Eye on Nature: Your notes and queries for Ethna Viney
Irish damselfly, mourning cloak butterfly, six-spot burnet and white-toothed shrews
The Irish damselfly also known as the Irish bluet
This beautiful creature flew into our house recently.
Orla Martin, New Ross, Co Wexford
It’s the Irish damselfly, also called the Irish bluet, first recorded here in 1981.
Wasps have built a nest enclosing a bird nesting box in my garden. The main entry to the nest is through the bird entry hole under the “paper” at the front.
Mary T Brennan, Ruthstown, Co Kilkenny
I photographed this butterfly on my colleague’s car. A quick search on Google suggests it’s a mourning cloak butterfly, more common in North America and continental Europe.
Gill Brennan, North Brunswick St, Dublin 7
The Camberwell beauty butterfly, Nymphalis antiopa, is a rare migrant from the continent to these islands. It is known as the mourning cloak butterfly in North America.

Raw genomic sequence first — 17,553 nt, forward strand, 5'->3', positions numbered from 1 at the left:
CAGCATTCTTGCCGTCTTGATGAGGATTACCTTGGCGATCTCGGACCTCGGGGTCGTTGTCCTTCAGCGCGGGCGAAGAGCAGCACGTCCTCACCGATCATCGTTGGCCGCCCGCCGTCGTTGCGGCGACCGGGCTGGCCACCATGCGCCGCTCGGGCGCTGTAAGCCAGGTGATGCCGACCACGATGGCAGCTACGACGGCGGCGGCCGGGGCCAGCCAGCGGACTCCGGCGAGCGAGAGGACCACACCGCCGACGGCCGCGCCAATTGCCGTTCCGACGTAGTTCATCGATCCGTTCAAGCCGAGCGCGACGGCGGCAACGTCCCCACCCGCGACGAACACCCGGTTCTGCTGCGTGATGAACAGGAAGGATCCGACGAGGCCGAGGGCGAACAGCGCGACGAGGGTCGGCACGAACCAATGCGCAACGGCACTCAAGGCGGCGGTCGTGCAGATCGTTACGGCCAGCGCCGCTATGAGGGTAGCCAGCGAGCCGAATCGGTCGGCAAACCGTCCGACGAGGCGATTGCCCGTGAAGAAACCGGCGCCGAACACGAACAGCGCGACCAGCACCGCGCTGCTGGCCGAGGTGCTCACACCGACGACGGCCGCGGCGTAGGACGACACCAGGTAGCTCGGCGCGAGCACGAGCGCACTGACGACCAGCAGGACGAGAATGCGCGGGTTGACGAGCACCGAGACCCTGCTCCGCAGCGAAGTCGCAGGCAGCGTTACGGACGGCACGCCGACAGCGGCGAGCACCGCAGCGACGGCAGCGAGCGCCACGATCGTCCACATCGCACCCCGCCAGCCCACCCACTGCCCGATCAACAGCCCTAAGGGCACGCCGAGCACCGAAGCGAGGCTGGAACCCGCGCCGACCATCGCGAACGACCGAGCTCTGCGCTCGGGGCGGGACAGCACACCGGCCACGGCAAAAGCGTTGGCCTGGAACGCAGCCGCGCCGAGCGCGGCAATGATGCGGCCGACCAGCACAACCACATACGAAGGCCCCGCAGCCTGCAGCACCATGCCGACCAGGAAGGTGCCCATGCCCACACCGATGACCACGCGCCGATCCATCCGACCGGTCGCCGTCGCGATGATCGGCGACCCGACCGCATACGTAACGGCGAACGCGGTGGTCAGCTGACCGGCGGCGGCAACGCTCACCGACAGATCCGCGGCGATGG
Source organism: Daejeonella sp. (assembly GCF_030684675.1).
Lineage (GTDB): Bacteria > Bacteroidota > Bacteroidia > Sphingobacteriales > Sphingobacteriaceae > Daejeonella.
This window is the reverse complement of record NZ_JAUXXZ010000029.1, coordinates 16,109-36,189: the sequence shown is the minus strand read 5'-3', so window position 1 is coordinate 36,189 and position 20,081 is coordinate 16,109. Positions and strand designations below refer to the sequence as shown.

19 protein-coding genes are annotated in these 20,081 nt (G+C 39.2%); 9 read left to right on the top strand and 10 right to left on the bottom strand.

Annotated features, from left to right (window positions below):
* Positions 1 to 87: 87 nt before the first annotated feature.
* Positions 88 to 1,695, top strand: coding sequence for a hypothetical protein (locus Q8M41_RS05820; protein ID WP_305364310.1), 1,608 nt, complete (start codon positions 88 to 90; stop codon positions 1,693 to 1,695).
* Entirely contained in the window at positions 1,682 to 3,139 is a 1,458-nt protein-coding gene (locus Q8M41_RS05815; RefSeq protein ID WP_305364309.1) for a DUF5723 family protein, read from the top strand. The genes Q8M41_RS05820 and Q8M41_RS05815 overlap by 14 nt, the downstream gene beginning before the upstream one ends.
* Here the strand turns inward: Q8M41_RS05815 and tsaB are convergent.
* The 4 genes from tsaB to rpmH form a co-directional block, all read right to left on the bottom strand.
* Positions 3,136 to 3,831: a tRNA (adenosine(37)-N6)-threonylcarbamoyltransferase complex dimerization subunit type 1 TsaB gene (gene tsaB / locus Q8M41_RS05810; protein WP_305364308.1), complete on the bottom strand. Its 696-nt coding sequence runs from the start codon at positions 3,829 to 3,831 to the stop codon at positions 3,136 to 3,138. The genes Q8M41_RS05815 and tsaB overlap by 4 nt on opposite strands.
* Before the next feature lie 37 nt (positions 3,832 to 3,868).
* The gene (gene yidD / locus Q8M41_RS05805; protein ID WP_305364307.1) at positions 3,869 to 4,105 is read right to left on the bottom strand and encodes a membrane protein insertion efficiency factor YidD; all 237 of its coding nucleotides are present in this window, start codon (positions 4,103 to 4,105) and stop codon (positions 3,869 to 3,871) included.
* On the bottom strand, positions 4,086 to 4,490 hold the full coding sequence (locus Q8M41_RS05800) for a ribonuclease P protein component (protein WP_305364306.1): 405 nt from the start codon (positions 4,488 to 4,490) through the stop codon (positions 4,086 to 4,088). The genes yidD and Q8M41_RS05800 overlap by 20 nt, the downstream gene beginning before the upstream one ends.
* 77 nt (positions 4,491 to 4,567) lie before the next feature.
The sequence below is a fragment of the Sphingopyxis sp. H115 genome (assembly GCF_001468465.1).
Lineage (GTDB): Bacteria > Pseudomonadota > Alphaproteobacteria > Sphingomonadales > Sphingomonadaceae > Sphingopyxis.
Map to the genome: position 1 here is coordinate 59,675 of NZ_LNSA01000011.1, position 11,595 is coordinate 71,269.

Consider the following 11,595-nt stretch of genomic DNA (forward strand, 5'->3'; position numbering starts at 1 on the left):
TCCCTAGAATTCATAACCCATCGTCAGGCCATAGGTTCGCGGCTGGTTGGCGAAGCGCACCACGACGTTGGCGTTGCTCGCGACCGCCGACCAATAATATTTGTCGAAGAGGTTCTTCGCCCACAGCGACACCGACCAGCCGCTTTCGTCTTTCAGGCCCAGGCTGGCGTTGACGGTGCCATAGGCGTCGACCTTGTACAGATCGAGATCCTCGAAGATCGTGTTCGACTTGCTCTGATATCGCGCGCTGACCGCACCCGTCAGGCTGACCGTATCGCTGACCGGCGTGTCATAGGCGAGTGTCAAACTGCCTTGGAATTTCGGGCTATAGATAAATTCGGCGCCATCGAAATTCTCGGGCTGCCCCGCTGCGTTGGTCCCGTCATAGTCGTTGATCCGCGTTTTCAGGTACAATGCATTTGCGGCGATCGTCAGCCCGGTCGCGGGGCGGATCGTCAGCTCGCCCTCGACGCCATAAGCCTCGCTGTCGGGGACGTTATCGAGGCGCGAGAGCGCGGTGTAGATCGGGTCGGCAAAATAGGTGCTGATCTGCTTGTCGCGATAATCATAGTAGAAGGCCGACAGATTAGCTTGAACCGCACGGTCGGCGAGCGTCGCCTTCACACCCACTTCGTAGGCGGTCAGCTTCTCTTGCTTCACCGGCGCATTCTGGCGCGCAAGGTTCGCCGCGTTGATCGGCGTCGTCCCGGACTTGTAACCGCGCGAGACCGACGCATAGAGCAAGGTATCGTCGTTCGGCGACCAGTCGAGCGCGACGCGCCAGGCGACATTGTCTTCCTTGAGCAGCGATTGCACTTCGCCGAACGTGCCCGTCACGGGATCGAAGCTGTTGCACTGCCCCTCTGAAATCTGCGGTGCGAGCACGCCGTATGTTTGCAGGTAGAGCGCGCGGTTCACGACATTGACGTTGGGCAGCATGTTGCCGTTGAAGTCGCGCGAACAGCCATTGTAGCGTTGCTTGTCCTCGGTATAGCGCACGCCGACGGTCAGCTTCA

I heard what sounded like a swarm of bees in a bay willow tree and found hundreds of bumble and solitary bees feeding on a honeydew produced by aphids.
Paddy Demery, Kilcoole, Co Wicklow
Can you identify this creature, which I saw feasting on a young poplar tree?
Jimmy Carney, Kiltimagh, Co Mayo
It’s the caterpillar of the pebble prominent moth, which feeds voraciously on poplar, willow, birch and oak.
We spotted this colourful insect in the dunes at Curracloe, Co Wexford.
Rory McGuinn, Moycullen, Co Galway
We hope this 6-spot burnet moth (Zygaena filipendulae) survived the fire.
The cats brought in five greater white-toothed shrews in one night. They bring them in regularly hunting around the farmyard.
Paddy, Jack and Richard Sleeman, Ballywalter, Co Cork
These alien shrews seem to be spreading around the country.
Ethna Viney welcomes observations and photographs at Thallabawn, Louisburgh, Co Mayo, F28F978, or by email at firstname.lastname@example.org. Include a postal address.